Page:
4 Ways You’re Sabotaging Your Top Employee
Teddy Roosevelt is credited for having said, “If you could kick the person in the pants responsible for most of your trouble, you wouldn't sit for a month." And so it is that we are often our biggest impediment to success, especially as business owners. We spend hours helping customers and often don’t show ourselves the same assistance (Oh, doctor, heal thyself.).
If you’re wondering what this advice has to do with your “top employee,” you need this article more than you realized.
In a time of rising costs and increased concerns over mental health, business owners must see an investment in themselves as one of the most important they can make for the future of their business.
4 Ways You Might Be Self-sabotaging Your Business
1. You Give the Benefit of the Doubt to Everyone Else. If the customer is always right, and you don’t agree with the customer, it stands to reason you are always wrong. For your sanity, the answer must sometimes be “no.” Sometimes you must be on your own side. You can’t meet the needs of everyone without occasionally impairing yourself. Know when you can help and when you can’t. Then draw the line effectively and with kindness to both you and them.
2. You fixed the problem but it’s still plaguing your mind. So, you had a problem with a customer, and you fixed it to everyone’s satisfaction. You issued the apology and made it right. The customer feels heard and understood. But you’re still blaming yourself. No good comes out of this extreme penitence. You’re more likely to repeat the problem in the future because that’s what you’re focusing on.
Adapt a piece of advice that is often bandied around the baseball field to your business—baseball is a game of forgetting. When you walk out on the field beating yourself up about your last at-bat or the pop fly you missed, you’ll repeat those errors again and again. A successful player learns from the mistake and forgets everything outside of the lesson. Don’t dwell, just do. Apply this to your business as well.
3. You think failing makes you a failure. If you believe that because you failed at something—like launching a new product, hosting an event, etc.—that you are now a failure, you might want to close shop and go back to work for someone else who hasn’t changed their operations since the last century. Innovation and failure go hand in hand. As Thomas Edison said, “I have not failed 10,000 times—I've successfully found 10,000 ways that will not work.” Be thankful that you realized it wouldn’t work when you did and move on to the next thing. All successful business owners and innovators don’t just start one business and retire or achieve fame. Some go through iterations of ups and downs. Embrace the roller coaster that comes with entrepreneurialism.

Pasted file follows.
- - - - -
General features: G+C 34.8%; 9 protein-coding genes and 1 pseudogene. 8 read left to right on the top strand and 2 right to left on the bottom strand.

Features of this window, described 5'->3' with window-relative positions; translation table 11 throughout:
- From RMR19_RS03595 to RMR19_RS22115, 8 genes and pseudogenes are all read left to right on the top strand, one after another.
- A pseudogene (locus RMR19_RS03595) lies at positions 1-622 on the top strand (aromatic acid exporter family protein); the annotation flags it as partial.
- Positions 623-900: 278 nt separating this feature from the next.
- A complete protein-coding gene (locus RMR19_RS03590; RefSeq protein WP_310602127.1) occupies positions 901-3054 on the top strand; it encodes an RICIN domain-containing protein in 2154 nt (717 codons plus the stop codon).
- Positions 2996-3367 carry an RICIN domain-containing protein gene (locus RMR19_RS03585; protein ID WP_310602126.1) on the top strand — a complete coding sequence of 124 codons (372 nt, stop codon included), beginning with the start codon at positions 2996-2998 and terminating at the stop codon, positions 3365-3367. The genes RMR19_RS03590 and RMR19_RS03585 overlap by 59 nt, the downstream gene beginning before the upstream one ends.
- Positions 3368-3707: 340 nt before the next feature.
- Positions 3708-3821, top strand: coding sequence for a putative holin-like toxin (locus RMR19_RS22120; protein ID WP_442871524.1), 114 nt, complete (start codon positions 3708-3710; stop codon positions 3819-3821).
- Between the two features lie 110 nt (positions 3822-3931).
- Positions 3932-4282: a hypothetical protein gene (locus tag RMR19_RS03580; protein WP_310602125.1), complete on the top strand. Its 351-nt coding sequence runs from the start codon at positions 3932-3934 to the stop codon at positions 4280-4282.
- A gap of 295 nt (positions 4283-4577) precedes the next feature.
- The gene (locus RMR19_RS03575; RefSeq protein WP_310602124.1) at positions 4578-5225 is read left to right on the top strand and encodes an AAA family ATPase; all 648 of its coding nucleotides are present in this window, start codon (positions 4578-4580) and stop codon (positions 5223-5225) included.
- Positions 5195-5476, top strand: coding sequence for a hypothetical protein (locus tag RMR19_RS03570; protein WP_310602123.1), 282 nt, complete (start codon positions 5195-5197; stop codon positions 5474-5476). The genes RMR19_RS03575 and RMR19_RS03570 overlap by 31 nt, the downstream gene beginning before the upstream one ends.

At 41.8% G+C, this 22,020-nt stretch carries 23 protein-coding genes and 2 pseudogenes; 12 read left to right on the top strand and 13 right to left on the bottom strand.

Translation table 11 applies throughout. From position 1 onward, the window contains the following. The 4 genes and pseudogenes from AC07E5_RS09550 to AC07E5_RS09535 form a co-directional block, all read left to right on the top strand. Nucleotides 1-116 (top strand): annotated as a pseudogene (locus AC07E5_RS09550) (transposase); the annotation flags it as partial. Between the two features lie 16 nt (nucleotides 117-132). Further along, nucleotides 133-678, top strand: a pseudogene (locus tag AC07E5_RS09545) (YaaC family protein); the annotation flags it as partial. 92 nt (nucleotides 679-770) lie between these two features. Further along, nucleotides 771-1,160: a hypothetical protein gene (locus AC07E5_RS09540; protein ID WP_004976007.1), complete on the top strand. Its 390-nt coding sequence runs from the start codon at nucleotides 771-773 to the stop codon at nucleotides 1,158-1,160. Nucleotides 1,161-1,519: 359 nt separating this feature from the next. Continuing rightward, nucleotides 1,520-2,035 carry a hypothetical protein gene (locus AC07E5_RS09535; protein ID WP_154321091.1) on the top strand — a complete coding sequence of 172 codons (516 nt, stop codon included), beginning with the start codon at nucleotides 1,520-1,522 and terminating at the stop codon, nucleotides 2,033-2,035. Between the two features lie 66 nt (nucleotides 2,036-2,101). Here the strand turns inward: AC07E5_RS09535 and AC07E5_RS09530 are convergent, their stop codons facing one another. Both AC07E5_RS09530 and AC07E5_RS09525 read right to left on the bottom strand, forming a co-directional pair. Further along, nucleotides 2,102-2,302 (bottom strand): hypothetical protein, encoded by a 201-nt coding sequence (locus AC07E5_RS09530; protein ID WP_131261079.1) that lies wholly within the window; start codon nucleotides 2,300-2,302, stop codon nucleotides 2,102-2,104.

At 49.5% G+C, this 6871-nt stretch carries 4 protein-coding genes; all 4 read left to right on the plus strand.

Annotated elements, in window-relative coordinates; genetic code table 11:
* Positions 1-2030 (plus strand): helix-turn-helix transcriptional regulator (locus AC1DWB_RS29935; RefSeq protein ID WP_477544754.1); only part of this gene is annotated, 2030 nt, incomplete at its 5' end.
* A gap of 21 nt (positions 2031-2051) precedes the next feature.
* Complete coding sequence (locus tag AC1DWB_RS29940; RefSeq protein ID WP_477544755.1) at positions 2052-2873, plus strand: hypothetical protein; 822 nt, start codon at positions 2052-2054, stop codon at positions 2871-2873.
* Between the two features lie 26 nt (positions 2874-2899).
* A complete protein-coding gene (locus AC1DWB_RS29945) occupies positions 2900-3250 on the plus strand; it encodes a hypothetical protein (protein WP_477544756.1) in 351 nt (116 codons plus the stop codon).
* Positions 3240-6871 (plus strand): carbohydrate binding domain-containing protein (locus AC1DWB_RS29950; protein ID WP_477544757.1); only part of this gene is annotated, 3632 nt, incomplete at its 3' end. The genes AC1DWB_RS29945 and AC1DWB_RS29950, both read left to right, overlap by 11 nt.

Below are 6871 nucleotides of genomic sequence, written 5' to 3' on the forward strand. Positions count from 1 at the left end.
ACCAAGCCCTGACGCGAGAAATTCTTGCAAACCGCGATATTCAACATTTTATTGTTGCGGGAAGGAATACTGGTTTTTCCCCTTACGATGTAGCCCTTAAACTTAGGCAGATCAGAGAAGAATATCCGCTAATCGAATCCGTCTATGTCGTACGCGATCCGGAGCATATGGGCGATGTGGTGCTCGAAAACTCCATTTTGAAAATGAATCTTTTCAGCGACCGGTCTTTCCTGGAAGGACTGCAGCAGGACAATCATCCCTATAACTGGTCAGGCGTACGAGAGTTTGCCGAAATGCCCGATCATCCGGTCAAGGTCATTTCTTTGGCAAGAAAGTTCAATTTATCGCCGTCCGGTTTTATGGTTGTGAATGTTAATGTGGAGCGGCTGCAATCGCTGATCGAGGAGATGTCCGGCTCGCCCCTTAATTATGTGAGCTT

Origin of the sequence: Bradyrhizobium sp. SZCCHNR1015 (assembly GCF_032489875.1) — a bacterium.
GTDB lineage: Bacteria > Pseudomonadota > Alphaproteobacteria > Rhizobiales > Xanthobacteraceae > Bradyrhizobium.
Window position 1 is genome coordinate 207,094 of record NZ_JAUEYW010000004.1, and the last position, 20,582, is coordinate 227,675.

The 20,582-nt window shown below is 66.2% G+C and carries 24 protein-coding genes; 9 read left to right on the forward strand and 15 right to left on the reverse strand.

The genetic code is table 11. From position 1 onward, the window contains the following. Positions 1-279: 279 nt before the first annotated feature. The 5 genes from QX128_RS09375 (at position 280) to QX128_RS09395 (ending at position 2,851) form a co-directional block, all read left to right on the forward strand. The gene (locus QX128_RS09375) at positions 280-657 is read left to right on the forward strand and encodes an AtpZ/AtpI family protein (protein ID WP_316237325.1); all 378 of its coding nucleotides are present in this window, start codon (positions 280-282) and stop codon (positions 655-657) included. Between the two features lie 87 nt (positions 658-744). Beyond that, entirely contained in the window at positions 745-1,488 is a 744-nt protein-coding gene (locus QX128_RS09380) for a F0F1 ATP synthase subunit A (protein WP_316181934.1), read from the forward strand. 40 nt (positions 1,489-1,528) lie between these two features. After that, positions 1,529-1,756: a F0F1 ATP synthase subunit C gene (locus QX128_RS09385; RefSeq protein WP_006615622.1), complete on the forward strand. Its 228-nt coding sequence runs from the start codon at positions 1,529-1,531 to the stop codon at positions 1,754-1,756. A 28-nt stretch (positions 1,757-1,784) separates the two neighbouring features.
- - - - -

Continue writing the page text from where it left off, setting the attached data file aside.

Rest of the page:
4. You negate self-care or think it’s a manicure. Self-care is an ongoing investment in your business because it’s an investment in your business’ top employee—you. Secondarily, an occasional splurge, like a manicure, is not self-care. It can be a part of your larger commitment to take care of your needs/desires, but a manicure every six months isn’t self-care. It’s at best a bonus or treat. Self-care is comprised of the things you do to ensure you’re able to continue at the level of energy required in your role.
View self-care as a component of professional development. When you replenish yourself with a commitment to maintaining your optimum or peak level of performance, your business will benefit. Just don’t tell your accountant a trip to Tahiti is professional development (unless you can find an amazing conference there). Self-care is comprised of things you should be doing every day like making sleep a priority, setting aside time in the evening or day to quietly think, or making time for a hobby that feeds you so you return to your business refreshed each day.
Many business gurus see running a business as a balance sheet proposition. You want to bring more revenue in than what’s going out. But it’s more complex than that. If you’re not investing in yourself, the revenue won’t matter because you’re admitting your top employee doesn’t matter either.
Christina Metcalf is a writer/ghostwriter who believes in the power of story. She works with small businesses, chambers of commerce, and business professionals who want to make an impression and grow a loyal customer/member base. She loves road trips, hates exclamation points, and believes the world would be a better place if we all had our own theme song that played when we entered the room. What would yours be?